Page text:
Kalios™, an adjustable ring to repair the mitral valve
Kalios™ is the first mitral annuloplasty device that can be percutaneously adjusted to optimize valve repair at any time after implant, repeatedly, and while the heart is beating, thus avoid the need for further surgery.
Results among patients with implants are excellent. In our centre, we have successfully adjusted Kalios™ for a patient that had a functional mitral insufficiency relapse 11 months after their surgery. Thanks to the trans-catheter procedure, we avoided further cardiac surgery.’
Configuration at implants
Includes a connection line (thin tube) that remains implanted with its distal orifice placed in subcutaneous position for easy acces to the setting (like a pace-maker).
With the three-balloon catheter inserted with connectors.
Mitral regurgitation is a condition in which partial back-flow of blood occurs from the left ventricle to the left atrium during systole. This takes place when the mitral leaflets do not close properly due to inadequate contact, or coaptation, between them.
Kalios™ can be implanted as a conventional “Carpentier” ring to perform a normal annuloplasty procedure. In the case of recurrent mitral regurgitation, months or years after the initial surgery and when the implant is fully stabilized under a layer of cellular ingrowth, it is still possible to adjust the device and improve coaptation as required.
In the event of residual regurgitation, the spacing mandrel is retrieved from the hollow structure of the ring through the connection line.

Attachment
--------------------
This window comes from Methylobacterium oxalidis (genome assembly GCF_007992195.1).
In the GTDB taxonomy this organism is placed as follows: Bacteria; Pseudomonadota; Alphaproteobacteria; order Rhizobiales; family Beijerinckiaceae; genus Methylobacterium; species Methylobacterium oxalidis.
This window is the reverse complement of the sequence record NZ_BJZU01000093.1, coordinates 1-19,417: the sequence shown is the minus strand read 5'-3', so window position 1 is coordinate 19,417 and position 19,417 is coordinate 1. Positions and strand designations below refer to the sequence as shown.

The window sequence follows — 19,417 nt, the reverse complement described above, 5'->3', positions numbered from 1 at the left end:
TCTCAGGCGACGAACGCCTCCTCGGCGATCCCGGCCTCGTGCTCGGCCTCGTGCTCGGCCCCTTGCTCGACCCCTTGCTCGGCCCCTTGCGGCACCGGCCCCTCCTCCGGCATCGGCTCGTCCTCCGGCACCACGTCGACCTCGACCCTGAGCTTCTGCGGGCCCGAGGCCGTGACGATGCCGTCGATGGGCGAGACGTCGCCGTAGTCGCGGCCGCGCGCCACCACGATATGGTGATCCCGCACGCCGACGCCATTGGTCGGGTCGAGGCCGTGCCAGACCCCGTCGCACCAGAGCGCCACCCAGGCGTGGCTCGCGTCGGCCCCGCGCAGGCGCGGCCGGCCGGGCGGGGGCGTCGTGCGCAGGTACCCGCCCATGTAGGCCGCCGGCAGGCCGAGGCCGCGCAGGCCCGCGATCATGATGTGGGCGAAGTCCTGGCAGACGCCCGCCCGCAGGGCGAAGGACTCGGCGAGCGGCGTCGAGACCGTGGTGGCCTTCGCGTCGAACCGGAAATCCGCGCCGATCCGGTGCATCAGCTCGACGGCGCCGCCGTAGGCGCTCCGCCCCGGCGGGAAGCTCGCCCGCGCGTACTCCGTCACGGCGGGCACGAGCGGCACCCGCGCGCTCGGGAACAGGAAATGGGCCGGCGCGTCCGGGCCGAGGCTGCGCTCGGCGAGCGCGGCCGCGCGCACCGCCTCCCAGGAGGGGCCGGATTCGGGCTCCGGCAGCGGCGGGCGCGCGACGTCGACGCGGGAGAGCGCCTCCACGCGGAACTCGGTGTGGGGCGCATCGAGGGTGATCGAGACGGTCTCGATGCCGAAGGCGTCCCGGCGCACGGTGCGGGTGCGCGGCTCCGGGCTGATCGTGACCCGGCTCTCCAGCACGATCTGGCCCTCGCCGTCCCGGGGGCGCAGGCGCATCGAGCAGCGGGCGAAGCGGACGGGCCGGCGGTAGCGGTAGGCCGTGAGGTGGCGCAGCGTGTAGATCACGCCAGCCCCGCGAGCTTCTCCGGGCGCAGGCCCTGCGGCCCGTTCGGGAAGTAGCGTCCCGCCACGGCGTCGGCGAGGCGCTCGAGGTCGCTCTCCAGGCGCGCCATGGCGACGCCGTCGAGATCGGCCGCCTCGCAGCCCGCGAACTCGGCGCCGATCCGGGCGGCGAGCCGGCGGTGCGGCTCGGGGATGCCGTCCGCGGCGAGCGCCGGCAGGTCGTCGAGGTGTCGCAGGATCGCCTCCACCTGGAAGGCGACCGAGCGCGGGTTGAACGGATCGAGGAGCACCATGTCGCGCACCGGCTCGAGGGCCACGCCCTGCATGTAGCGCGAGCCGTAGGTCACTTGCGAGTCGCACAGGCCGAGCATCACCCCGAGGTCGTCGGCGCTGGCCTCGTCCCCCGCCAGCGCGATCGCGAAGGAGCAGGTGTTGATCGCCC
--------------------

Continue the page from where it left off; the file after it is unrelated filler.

A three-balloon catheter is then inserted in its place from the distal end of the connection line and is progressively inflated in up to three predefined anatomical zones, called P1, P2 and P3, to bring the valve leaflets closer together. Adjustment is performed under echography in the zones of insufficient contact and involves displacing the annulus to the desired level to eliminate residual regurgitation.
Maximum reduction of the valve orifice area, with full adjustment being performed in all three zones (P1, P2 and P3) is limited to around 15% to prevent any risk of valve stenosis.
The distal end of the connection line is retrieved from its subcutaneous position in the subclavian region. The spacing mandrel is removed, and the three-balloon catheter introduced. Adjustment is then performed by means of the same procedure as that used for peri-operative adjustment.
Adjustment of the Kalios™ annuloplasty device can be repeated several times post-operatively, up to maximum expansion of the P1, P2 and P3 zones.
Affluent Medical is for the moment developing investigational medical devices not yet commercially available in any region.